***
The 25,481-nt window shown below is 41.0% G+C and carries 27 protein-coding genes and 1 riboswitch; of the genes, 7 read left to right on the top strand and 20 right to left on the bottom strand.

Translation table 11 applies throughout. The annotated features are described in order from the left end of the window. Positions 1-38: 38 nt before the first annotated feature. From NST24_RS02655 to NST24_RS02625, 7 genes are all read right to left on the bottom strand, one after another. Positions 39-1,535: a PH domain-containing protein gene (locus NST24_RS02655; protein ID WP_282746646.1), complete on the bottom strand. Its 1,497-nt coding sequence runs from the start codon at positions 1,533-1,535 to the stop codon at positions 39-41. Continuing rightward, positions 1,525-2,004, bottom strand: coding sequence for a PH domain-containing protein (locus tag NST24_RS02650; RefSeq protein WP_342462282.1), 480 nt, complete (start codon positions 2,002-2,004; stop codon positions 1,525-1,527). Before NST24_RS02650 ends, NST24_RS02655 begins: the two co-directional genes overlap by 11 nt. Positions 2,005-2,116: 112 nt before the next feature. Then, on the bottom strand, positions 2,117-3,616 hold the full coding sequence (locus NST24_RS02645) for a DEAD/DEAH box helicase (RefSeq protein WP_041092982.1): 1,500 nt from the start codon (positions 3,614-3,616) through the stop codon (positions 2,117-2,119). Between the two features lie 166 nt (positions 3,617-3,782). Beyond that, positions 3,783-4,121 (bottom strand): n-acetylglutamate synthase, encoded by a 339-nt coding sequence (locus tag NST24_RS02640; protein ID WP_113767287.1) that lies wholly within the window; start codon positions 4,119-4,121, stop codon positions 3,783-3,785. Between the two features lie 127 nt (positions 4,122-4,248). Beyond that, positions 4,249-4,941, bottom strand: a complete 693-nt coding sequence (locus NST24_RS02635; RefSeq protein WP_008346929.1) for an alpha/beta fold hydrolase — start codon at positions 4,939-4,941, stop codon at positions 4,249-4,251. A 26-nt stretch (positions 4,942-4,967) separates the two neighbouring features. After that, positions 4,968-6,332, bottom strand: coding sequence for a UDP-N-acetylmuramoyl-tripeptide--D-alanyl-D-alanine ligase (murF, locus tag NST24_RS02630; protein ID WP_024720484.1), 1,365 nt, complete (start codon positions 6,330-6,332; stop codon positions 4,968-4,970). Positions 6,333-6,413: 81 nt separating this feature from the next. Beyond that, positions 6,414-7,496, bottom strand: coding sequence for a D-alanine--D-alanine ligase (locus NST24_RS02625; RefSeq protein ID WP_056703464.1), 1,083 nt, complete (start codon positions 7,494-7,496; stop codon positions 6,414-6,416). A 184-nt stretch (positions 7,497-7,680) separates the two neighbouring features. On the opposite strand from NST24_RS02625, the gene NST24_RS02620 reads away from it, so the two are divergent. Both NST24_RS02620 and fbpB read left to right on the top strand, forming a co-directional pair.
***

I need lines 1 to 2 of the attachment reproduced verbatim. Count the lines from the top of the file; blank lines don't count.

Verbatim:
The 25,481-nt window shown below is 41.0% G+C and carries 27 protein-coding genes and 1 riboswitch; of the genes, 7 read left to right on the top strand and 20 right to left on the bottom strand.

Translation table 11 applies throughout. The annotated features are described in order from the left end of the window. Positions 1-38: 38 nt before the first annotated feature. From NST24_RS02655 to NST24_RS02625, 7 genes are all read right to left on the bottom strand, one after another. Positions 39-1,535: a PH domain-containing protein gene (locus NST24_RS02655; protein ID WP_282746646.1), complete on the bottom strand. Its 1,497-nt coding sequence runs from the start codon at positions 1,533-1,535 to the stop codon at positions 39-41. Continuing rightward, positions 1,525-2,004, bottom strand: coding sequence for a PH domain-containing protein (locus tag NST24_RS02650; RefSeq protein WP_342462282.1), 480 nt, complete (start codon positions 2,002-2,004; stop codon positions 1,525-1,527). Before NST24_RS02650 ends, NST24_RS02655 begins: the two co-directional genes overlap by 11 nt. Positions 2,005-2,116: 112 nt before the next feature. Then, on the bottom strand, positions 2,117-3,616 hold the full coding sequence (locus NST24_RS02645) for a DEAD/DEAH box helicase (RefSeq protein WP_041092982.1): 1,500 nt from the start codon (positions 3,614-3,616) through the stop codon (positions 2,117-2,119). Between the two features lie 166 nt (positions 3,617-3,782). Beyond that, positions 3,783-4,121 (bottom strand): n-acetylglutamate synthase, encoded by a 339-nt coding sequence (locus tag NST24_RS02640; protein ID WP_113767287.1) that lies wholly within the window; start codon positions 4,119-4,121, stop codon positions 3,783-3,785. Between the two features lie 127 nt (positions 4,122-4,248). Beyond that, positions 4,249-4,941, bottom strand: a complete 693-nt coding sequence (locus NST24_RS02635; RefSeq protein WP_008346929.1) for an alpha/beta fold hydrolase — start codon at positions 4,939-4,941, stop codon at positions 4,249-4,251. A 26-nt stretch (positions 4,942-4,967) separates the two neighbouring features. After that, positions 4,968-6,332, bottom strand: coding sequence for a UDP-N-acetylmuramoyl-tripeptide--D-alanyl-D-alanine ligase (murF, locus tag NST24_RS02630; protein ID WP_024720484.1), 1,365 nt, complete (start codon positions 6,330-6,332; stop codon positions 4,968-4,970). Positions 6,333-6,413: 81 nt separating this feature from the next. Beyond that, positions 6,414-7,496, bottom strand: coding sequence for a D-alanine--D-alanine ligase (locus NST24_RS02625; RefSeq protein ID WP_056703464.1), 1,083 nt, complete (start codon positions 7,494-7,496; stop codon positions 6,414-6,416). A 184-nt stretch (positions 7,497-7,680) separates the two neighbouring features. On the opposite strand from NST24_RS02625, the gene NST24_RS02620 reads away from it, so the two are divergent. Both NST24_RS02620 and fbpB read left to right on the top strand, forming a co-directional pair.